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Fighting the World’s Oldest OppressionFighting the World’s Oldest Oppression

Fighting the World’s Oldest Oppression

In the second of two parts, Convivum contributor Deborah Rankin talks with front line warriors against human sex trafficking. Despite tough laws passed by Canada in recent years, the battle in the street is far from over. 

8 minute read
Topics: Justice, Public Life, Crime
Fighting the World’s Oldest Oppression February 7, 2018  |  By Deborah Rankin
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Joy Smith runs a registered charity in Winnipeg that supports and provides funds to front-line organizations across Canada to rescue and rehabilitate victims of human trafficking.

The former Conservative MP for Kildonan-St. Paul has dedicated much of her professional life to eradicating all forms of human trafficking and to educating the public about this heinous crime. In fact, the Joy Smith Foundation grew out of awareness she gained when her police officer son brought the reality of sex trafficking to her attention.

In the early years, when she was a high school math and science teacher, she would go "on the stroll" to meet young girls who were being trafficked on the streets and would offer them help to leave the sex trade. Smith has personally intervened in more than 4000 cases.

"I have been rescuing young girls from traffickers my whole life," she says. As an MP, she was the leader in passing a law that requires minimum mandatory sentences for child trafficking  (Bill C-268). It received bipartisan support from the Conservatives and Liberals, with the majority of the NDP caucus voting for it. 

Smith also supported former Bloc Quebecois MP Maria Mourani's bill recognizing sexual exploitation as a category of human trafficking. Today, she takes the Joy Smith Foundation's ground-breaking documentary Human Trafficking: Canada's Secret Shame into schools to raise awareness among students and teachers about the very real dangers of sex trafficking in today's global Internet environment.

"I'm in favour of passing as many laws as possible against human traffickers,'' she says.

However, she doesn't think the problem with human trafficking rests entirely with lack of enforcement of current laws or weak, ineffectual laws. She thinks it has more to do with lack of resources.

"I believe there are not enough police officers, social workers or others to suppress human trafficking in Canada," she says. "Police may have the laws, but many do not have the training in the police academies to recognize human trafficking, nor are they aware of the laws that are in place that they can use."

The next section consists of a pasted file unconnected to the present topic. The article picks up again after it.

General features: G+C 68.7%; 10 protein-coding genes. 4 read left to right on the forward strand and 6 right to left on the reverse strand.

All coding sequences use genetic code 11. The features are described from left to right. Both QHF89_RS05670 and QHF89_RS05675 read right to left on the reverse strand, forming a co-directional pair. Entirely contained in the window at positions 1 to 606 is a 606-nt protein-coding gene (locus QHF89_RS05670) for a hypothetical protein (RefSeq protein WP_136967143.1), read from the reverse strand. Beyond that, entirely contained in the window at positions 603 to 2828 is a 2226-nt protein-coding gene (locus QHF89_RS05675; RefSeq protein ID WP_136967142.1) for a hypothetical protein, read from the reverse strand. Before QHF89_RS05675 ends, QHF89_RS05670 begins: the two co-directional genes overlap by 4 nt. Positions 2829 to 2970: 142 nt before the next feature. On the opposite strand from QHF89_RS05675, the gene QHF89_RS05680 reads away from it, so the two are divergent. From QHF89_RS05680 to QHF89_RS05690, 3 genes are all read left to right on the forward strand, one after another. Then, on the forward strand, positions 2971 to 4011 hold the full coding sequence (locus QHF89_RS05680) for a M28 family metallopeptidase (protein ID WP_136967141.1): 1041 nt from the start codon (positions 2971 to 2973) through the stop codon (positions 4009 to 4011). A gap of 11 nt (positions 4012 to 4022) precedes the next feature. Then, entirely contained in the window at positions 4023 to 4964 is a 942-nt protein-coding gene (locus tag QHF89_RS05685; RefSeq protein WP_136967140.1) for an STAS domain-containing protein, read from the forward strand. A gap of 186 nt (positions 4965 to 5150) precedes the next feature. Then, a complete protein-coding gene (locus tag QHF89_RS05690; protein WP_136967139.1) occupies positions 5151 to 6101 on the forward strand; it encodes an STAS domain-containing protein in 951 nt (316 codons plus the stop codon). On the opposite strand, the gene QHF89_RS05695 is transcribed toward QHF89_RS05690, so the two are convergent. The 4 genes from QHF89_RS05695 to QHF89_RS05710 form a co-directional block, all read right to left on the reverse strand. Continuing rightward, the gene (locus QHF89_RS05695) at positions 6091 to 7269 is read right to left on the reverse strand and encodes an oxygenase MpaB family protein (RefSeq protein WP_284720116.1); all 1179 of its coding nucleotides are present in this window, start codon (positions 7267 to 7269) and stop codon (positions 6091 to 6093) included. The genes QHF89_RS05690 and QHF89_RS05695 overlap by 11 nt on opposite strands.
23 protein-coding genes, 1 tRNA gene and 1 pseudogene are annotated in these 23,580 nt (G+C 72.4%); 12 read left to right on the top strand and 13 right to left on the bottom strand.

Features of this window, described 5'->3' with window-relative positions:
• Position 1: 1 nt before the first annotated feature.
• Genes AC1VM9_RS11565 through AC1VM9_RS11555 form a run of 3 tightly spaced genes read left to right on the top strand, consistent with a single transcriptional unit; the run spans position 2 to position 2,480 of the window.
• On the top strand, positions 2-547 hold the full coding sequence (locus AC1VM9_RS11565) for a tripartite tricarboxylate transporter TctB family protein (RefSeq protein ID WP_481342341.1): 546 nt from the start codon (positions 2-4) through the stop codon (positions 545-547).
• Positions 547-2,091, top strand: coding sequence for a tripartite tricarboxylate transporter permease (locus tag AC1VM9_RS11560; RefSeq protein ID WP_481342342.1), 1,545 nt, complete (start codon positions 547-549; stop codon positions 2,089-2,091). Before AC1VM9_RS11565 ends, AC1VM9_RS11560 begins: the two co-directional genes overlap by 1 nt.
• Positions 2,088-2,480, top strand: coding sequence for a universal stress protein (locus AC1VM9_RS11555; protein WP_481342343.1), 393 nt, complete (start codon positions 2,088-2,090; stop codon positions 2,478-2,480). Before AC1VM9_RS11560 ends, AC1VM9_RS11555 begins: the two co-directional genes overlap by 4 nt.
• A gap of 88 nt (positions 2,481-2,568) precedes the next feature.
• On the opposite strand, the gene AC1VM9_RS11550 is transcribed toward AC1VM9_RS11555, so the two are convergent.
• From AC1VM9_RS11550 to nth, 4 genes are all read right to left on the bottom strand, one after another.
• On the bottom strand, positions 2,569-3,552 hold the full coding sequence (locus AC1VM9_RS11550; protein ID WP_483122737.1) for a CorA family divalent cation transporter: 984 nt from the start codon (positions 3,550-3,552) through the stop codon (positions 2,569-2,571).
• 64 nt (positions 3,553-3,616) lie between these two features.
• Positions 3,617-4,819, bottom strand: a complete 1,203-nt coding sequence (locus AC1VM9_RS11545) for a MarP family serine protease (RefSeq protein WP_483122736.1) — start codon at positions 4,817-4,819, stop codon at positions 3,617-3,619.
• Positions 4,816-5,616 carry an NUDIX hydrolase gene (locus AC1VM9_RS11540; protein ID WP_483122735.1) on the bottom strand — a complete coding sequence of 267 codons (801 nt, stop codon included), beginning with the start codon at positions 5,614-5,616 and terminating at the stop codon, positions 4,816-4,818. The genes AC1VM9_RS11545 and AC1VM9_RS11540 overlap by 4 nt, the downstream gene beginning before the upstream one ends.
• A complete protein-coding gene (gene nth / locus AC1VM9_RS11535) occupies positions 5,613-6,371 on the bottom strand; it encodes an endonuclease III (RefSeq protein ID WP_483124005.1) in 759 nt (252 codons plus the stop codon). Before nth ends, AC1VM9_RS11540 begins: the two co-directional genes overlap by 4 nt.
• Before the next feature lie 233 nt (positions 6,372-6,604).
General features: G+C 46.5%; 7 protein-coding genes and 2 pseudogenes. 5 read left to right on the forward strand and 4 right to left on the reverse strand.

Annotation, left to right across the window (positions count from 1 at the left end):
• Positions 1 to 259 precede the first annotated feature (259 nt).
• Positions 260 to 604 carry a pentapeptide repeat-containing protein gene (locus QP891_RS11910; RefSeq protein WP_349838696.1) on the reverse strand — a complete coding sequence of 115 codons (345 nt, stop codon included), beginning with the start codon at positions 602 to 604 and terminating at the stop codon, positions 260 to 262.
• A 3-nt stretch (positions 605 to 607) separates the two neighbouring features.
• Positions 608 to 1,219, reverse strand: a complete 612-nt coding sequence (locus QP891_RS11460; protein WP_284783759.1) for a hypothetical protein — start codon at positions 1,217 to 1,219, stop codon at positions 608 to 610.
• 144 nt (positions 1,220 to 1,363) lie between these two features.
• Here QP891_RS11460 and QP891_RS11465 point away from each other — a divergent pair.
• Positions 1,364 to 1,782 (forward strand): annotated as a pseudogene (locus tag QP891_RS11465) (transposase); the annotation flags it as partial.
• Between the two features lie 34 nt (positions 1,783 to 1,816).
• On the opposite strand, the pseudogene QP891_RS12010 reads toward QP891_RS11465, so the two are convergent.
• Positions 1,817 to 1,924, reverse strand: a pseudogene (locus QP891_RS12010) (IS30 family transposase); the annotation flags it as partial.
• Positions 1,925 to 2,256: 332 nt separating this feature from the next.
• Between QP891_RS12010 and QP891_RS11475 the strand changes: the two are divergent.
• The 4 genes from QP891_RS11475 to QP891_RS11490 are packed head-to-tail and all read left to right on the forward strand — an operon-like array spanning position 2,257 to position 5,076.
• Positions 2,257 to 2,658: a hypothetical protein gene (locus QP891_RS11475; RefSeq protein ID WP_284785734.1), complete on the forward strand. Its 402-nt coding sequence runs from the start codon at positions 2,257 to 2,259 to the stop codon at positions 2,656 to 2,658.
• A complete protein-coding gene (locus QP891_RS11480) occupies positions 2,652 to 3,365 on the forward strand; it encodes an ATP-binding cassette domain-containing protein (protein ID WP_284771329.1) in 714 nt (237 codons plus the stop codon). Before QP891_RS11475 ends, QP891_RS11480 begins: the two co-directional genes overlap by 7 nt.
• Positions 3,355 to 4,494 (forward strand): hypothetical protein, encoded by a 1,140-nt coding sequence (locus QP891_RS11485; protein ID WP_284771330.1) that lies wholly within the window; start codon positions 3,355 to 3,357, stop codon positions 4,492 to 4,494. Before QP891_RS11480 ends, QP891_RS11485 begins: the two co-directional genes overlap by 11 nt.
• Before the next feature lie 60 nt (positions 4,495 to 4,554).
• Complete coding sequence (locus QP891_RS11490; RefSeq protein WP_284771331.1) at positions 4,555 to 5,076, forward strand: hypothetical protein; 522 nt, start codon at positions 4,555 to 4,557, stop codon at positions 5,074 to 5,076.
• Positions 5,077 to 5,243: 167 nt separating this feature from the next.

The belief has lent particular urgency to her lifelong campaign to inform the public about what is really going on in the sex trade.

"Prostitution is commonly known as the 'oldest profession' when it is really the 'oldest oppression' against young women," Smith says.

She started educating people about sex trafficking by giving seminars.

"Young girls started showing up at my seminars. They would show me their tattoos, and told me these tattoos indicated who they belonged to. They were literally branded like cattle. I was horrified at what was happening."

She discovered that at the time there were no laws against human trafficking in Canada. It propelled her on a "journey" to help rescue young victims and eventually into Parliament where she could do something to end the legal vacuum around the horrendous crime she describes as "modern-day slavery". 

According to Ronald Lepage, director of The Way Out, a Montreal organization that provides counselling, support, and practical assistance for young women wanting to leave the sex trade, the average age of entry into prostitution is 12-14 years of age.

Startlingly, a young girl may actually believe she is consenting to work in the sex-trade. In fact she is complying with someone else's wishes or demands, and doesn’t even realize it. The confusion is rooted in biology. An adolescent's brain isn't sufficiently developed to make informed decisions.

So says Dr. Miriam Grossman, author of Unprotected: A Campus Psychiatrist Reveals How Political Correctness in Her Profession Endangers Every Student, a critique of prevailing sex-education and sexual healthcare practices.